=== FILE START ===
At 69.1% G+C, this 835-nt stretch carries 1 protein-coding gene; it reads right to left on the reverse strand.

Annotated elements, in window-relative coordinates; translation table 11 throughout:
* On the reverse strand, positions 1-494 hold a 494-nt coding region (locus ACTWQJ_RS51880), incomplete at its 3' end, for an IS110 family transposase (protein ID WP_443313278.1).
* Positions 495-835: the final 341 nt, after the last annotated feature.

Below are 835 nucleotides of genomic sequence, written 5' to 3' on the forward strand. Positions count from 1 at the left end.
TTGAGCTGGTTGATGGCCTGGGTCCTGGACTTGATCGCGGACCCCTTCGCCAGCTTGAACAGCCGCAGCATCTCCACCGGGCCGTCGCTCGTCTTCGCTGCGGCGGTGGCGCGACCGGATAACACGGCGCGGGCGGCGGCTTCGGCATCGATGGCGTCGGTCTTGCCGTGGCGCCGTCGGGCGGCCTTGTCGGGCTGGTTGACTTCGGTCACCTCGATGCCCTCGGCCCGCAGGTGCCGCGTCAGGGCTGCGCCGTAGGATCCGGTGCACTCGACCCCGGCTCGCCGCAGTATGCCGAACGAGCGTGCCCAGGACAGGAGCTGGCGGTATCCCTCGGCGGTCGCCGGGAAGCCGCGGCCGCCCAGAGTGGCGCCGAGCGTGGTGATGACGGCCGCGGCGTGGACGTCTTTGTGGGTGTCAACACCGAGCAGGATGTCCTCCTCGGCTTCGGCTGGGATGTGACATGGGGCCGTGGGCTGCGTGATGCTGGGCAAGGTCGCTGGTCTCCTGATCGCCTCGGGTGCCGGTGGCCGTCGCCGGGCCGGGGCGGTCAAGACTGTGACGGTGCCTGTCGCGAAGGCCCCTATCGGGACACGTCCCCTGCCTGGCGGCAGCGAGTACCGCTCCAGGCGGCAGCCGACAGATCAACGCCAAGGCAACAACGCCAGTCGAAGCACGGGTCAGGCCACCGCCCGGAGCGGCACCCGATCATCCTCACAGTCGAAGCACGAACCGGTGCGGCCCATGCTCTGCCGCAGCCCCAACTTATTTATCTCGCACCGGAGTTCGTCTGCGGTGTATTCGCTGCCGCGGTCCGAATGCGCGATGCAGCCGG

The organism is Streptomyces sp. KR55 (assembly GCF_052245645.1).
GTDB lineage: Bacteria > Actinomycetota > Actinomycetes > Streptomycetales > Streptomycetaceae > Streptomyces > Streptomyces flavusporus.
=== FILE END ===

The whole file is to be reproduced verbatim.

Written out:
At 69.1% G+C, this 835-nt stretch carries 1 protein-coding gene; it reads right to left on the reverse strand.

Annotated elements, in window-relative coordinates; translation table 11 throughout:
* On the reverse strand, positions 1-494 hold a 494-nt coding region (locus ACTWQJ_RS51880), incomplete at its 3' end, for an IS110 family transposase (protein ID WP_443313278.1).
* Positions 495-835: the final 341 nt, after the last annotated feature.

Below are 835 nucleotides of genomic sequence, written 5' to 3' on the forward strand. Positions count from 1 at the left end.
TTGAGCTGGTTGATGGCCTGGGTCCTGGACTTGATCGCGGACCCCTTCGCCAGCTTGAACAGCCGCAGCATCTCCACCGGGCCGTCGCTCGTCTTCGCTGCGGCGGTGGCGCGACCGGATAACACGGCGCGGGCGGCGGCTTCGGCATCGATGGCGTCGGTCTTGCCGTGGCGCCGTCGGGCGGCCTTGTCGGGCTGGTTGACTTCGGTCACCTCGATGCCCTCGGCCCGCAGGTGCCGCGTCAGGGCTGCGCCGTAGGATCCGGTGCACTCGACCCCGGCTCGCCGCAGTATGCCGAACGAGCGTGCCCAGGACAGGAGCTGGCGGTATCCCTCGGCGGTCGCCGGGAAGCCGCGGCCGCCCAGAGTGGCGCCGAGCGTGGTGATGACGGCCGCGGCGTGGACGTCTTTGTGGGTGTCAACACCGAGCAGGATGTCCTCCTCGGCTTCGGCTGGGATGTGACATGGGGCCGTGGGCTGCGTGATGCTGGGCAAGGTCGCTGGTCTCCTGATCGCCTCGGGTGCCGGTGGCCGTCGCCGGGCCGGGGCGGTCAAGACTGTGACGGTGCCTGTCGCGAAGGCCCCTATCGGGACACGTCCCCTGCCTGGCGGCAGCGAGTACCGCTCCAGGCGGCAGCCGACAGATCAACGCCAAGGCAACAACGCCAGTCGAAGCACGGGTCAGGCCACCGCCCGGAGCGGCACCCGATCATCCTCACAGTCGAAGCACGAACCGGTGCGGCCCATGCTCTGCCGCAGCCCCAACTTATTTATCTCGCACCGGAGTTCGTCTGCGGTGTATTCGCTGCCGCGGTCCGAATGCGCGATGCAGCCGG

The organism is Streptomyces sp. KR55 (assembly GCF_052245645.1).
GTDB lineage: Bacteria > Actinomycetota > Actinomycetes > Streptomycetales > Streptomycetaceae > Streptomyces > Streptomyces flavusporus.